Black Lane on my left, a right angle with Loxley Road. Rodney Hill ahead on my right, an acute angle on a steep slope. The houses stop dead at the lane, lowlit fields unroll to the river, white glint of paddock posts, no movement. Then a small cluster of detached properties, either side of the gates to Wisewood Cemetery. I know it from the south, from walks along Black Lane, it is disquieting, the cemetery, its position is disquieting, exposed on all sides, laid out on a geometric plan. I pass the last detached house on my left and I try to forget about the cemetery. The pastures skew into the south, the road resets from west to north-west, rising on the turn. I wait until I am halfway between one lamp and the next and I look out across the valley and then above the valley and for a second all I see is coal-dark seams between the copper clouds. Then I look back at the road and I lose the impression. I remember the chain of lights that stretches to the reservoir, it stretches ahead of me now, blinding the sky, and I remember that the road to the reservoir is straight, unimpeded, I can see the lights of a car turning east from Storrs Bridge Lane, half a mile or more, and the distance is flooded, and the flood is closing in. I wait until the car is a few hundred metres off and then blinker my eyes with my right hand and hold it there until the car has passed and then drop it as the flood recedes. I do this over and again as I walk into the west. I have my seven-year-old self for company, six or seven or eight, kneeling on my bedroom floor, next to my mother, who has woken me, and herself, from sleep at 2am, because I asked her to, because it is the Perseids, it is my first year of Perseids. We wait at my bedroom window, facing north-east, how dark it is, in memory, we wait and nothing happens. Something shifts, some small adjustment, and we start to say what we think we’ve seen, did you see that, no, or yes, and the doubts are set aside, and my mother sees what I see, and I see what she sees. The road climbs again, the turn for Lea Bank Nurseries briefly lit by a passing car, Storrs Bridge Lane still somewhere ahead. Here I am in West Sussex, with Emma, August 2013, flat on our backs at the edge of a village, looking up, facing east. Her first year of Perseids, my first year for a decade or more, did we mean to do this, is it an afterthought. We are housesitting for my brother. I think that the shower has already peaked and that we will be lucky to see anything. We step out just after midnight and spread our blankets on the common ground at the end of the lane. Emma sees them first. After that they don’t stop. The road descends by increments, one or two or three percent, and I realise that the lamps are out, that there are no lamps on this part of the road, there never have been, and this is not how I remember it. On my left, a thicket of trees, a turn that I don’t see until it is almost gone, there is just enough light to read Storrs Bridge Lane. It’s four years since I last came this way by night. I stopped a few miles south of Wigtwizzle, then climbed over a fence and propped myself against a north-facing dry stone wall, overdressed, burning up, my back to the gibbous moon. I recall Perseids but nothing else. I fell asleep towards 2am and woke up in the cold of 3am. Then I walked back to Hillsborough, a few sparks here and there, between moonlight and dawn light and the ambient overspill from the east. A dip in the road, a glare in the near distance, something breaking off from it, a car, is it turning, reversing, which way is it going. It speeds towards the city and I squint my eyes as it passes. What’s left are streetlamps, a house, a pub. The Nags Head Inn is closed or closing, a few cars left in the car park, a few people, patrons or staff, gathered near the entrance. A red telephone box marks the turning for Stacey Bank. Two more houses, two more streetlamps, and the night is itself again. The road lifts and bends and dips. I would have been facing east, not west, on those nights in the Welsh hills, and the hills that I looked out on were not the Preseli mountains. I would have been looking out toward Pencader, where Jean would spend her last years, her last days. All this time I have been facing the wrong way. I cross the walled, wooded junction that divides Loxley Road from New Road, the junction that marks the eastern end of Damflask Reservoir, the long dark drop either side of the dam. I walk along Loxley Road for another hundred metres and find the gap in the stone wall that leads to the reservoir path. The path is unlit, twisting and uneven, tree roots breaking through, canopy extending its shadow. I try to navigate by touch. The road is perhaps 50 metres behind me but there is almost no light or noise leaking through. After a few hundred metres I come to the beached boats of the sailing club and a small bench overlooking the water. I sit on the bench. It is a little after 11.30pm. I am facing west, south and west. There are bands of cirrus above the horizon so I stop trying to look at the sky and listen to the reservoir instead. I hear an owl and a moorhen and one or two fish rippling the surface. I cannot place the sounds, so close, so distant. Between the sounds there is a sharp stillness. I look up, there is movement, a satellite, and another, this continues, there are more than I expected. 11.48pm. The cirrus disperses to the west, south and west. 11.51pm. Where did I get the idea that to look west is to look back. 11.54pm. Another satellite. 11.59pm. The stars that I couldn’t join up. 12.03am. A bank of cloud rises from the south and consumes everything. 12.08am. To see the whole sky sideways and no part in particular. 12.15am. The cloud clears. 12.19am. Something in, or out of, the corner of my eye, something that I don’t quite catch.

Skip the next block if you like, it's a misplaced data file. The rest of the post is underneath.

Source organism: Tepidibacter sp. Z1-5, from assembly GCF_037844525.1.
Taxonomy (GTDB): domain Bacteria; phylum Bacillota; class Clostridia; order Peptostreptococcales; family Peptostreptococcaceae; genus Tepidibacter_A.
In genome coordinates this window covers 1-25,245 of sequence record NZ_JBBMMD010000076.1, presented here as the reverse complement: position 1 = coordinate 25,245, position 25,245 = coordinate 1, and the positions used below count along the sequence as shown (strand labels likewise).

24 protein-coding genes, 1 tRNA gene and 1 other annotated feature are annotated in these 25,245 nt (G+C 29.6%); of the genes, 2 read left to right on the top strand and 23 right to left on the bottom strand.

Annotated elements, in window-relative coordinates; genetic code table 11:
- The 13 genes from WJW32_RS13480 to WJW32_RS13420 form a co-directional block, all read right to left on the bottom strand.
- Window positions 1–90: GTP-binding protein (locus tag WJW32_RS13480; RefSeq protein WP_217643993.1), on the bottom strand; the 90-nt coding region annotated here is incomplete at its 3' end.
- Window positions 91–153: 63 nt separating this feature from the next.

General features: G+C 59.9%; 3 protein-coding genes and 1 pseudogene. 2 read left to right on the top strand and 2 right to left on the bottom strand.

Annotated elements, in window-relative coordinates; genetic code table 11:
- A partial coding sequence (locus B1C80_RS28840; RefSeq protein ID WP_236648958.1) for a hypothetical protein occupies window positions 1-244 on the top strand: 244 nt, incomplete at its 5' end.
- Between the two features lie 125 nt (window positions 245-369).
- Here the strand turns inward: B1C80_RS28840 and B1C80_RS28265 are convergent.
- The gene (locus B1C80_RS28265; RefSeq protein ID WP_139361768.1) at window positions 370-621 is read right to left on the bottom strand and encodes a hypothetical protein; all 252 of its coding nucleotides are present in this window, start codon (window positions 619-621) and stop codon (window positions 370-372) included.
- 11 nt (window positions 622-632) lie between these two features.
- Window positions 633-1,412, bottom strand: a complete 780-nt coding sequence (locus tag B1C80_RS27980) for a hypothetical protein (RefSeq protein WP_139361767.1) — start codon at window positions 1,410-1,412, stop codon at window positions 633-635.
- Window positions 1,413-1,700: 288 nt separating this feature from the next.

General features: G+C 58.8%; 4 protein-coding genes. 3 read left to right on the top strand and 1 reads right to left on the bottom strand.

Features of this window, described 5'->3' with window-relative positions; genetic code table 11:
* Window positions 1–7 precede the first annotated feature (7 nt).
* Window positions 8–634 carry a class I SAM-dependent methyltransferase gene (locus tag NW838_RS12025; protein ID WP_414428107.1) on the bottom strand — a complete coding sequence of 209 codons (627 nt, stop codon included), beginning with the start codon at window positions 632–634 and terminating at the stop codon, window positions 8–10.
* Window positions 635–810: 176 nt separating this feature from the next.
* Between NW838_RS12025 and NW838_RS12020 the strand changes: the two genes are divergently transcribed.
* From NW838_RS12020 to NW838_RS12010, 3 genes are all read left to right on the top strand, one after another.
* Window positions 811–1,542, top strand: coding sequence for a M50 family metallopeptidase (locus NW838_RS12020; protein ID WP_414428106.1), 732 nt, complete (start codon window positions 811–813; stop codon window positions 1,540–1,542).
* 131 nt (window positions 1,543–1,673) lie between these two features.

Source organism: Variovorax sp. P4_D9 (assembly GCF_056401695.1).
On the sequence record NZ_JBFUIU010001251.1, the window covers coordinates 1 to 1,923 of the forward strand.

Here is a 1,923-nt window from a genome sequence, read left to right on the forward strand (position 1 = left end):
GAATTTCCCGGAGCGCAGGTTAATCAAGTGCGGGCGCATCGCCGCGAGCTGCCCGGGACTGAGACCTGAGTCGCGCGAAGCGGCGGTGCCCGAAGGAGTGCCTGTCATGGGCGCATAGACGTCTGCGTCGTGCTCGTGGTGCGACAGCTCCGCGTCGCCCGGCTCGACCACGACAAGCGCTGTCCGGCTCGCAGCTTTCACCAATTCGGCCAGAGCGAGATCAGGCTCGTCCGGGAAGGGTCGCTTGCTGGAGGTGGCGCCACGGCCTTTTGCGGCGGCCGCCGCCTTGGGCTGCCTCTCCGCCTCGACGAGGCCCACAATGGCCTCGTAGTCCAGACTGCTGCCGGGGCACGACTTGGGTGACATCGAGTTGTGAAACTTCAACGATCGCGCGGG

Sheffield, 12 August 2021 / 24 August 2021